Objectives: This study examines associations between social media use and multiple sleep parameters in a large representative adolescent sample, controlling for a wide range of covariates.
Design: The authors used cross-sectional data from the Millennium Cohort Study, a large nationally representative UK birth cohort study.
Participants: Data from 11 872 adolescents (aged 13-15 years) were used in analyses.
Methods: Six self-reported sleep parameters captured sleep timing and quality: sleep onset and wake times (on school days and free days), sleep onset latency (time taken to fall asleep) and trouble falling back asleep after nighttime awakening. Binomial logistic regressions investigated associations between daily social media use and each sleep parameter, controlling for a range of relevant covariates.
Results: Average social media use was 1 to <3 hours per day (31.6%, n=3720). 33.7% were classed as low users (<1 hour; n=3986); 13.9% were high users (3 to <5 hours; n=1602) and 20.8% were very high users (5+ hours; n=2203). Girls reported spending more time on social media than boys. Overall, heavier social media use was associated with poorer sleep patterns, controlling for covariates. For example, very high social media users were more likely than comparable average users to report late sleep onset (OR 2.14, 95% CI 1.83 to 2.50) and wake times (OR 1.97, 95% CI 1.32 to 2.93) on school days and trouble falling back asleep after nighttime awakening (OR 1.36, 95% CI 1.10 to 1.66).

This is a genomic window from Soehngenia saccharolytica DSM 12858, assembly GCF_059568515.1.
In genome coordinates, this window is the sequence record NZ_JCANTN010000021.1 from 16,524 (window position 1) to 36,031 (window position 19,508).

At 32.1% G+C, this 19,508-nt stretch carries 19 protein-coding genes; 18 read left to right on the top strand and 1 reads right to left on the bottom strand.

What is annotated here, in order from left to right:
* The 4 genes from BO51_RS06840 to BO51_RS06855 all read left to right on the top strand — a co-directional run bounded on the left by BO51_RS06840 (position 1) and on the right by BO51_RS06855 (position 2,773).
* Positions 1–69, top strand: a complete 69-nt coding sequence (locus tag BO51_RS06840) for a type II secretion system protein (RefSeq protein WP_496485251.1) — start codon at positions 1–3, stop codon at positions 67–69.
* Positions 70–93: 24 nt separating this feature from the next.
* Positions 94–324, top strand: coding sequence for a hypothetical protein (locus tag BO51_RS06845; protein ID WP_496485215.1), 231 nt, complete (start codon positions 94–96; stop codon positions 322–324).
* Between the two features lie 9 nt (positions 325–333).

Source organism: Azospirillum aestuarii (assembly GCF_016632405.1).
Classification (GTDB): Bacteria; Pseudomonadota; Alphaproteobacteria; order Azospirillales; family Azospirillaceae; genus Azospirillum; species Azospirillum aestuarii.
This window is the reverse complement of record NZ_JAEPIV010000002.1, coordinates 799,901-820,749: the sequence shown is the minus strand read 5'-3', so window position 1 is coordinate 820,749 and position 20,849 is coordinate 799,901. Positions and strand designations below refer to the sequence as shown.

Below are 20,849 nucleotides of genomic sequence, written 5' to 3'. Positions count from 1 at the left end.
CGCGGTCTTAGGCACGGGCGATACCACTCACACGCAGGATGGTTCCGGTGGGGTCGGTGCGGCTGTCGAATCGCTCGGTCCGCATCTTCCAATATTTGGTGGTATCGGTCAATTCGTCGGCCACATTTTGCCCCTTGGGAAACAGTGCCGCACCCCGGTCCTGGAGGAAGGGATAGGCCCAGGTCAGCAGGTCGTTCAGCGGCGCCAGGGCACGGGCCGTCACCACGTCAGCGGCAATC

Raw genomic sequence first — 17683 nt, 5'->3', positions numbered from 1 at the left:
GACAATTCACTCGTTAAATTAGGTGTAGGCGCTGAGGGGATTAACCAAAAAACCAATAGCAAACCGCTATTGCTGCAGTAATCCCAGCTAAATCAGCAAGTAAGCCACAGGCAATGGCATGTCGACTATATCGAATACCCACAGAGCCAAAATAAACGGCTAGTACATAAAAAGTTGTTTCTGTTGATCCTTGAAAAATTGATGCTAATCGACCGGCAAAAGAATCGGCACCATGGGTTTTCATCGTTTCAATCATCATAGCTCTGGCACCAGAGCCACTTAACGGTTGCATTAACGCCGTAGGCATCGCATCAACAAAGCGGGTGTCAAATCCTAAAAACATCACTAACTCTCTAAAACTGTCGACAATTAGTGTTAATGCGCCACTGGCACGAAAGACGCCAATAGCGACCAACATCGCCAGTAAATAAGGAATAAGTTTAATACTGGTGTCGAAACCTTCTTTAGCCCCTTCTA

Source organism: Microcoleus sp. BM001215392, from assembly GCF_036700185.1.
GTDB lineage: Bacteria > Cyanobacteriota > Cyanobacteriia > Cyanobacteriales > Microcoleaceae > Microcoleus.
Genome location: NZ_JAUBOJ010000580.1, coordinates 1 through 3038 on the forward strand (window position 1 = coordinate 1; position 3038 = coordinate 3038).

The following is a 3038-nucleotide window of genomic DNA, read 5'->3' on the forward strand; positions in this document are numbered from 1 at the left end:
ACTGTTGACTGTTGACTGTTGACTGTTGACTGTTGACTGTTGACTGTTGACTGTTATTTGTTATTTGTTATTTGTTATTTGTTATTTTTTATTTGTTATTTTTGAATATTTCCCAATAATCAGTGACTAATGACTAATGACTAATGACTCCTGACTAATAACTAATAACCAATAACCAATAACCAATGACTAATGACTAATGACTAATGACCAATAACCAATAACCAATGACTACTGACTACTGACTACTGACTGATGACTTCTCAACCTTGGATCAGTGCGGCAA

Conclusions: This study provides a normative profile of UK adolescent social media use and sleep. Results indicate statistically and practically significant associations between social media use and sleep patterns, particularly late sleep onset. Sleep education and interventions can focus on supporting young people to balance online interactions with an appropriate sleep schedule that allows sufficient sleep on school nights.
Keywords: adolescents; delayed bedtime; screen time; sleep; sleep quality; social media use.
© Author(s) (or their employer(s)) 2019. Re-use permitted under CC BY. Published by BMJ.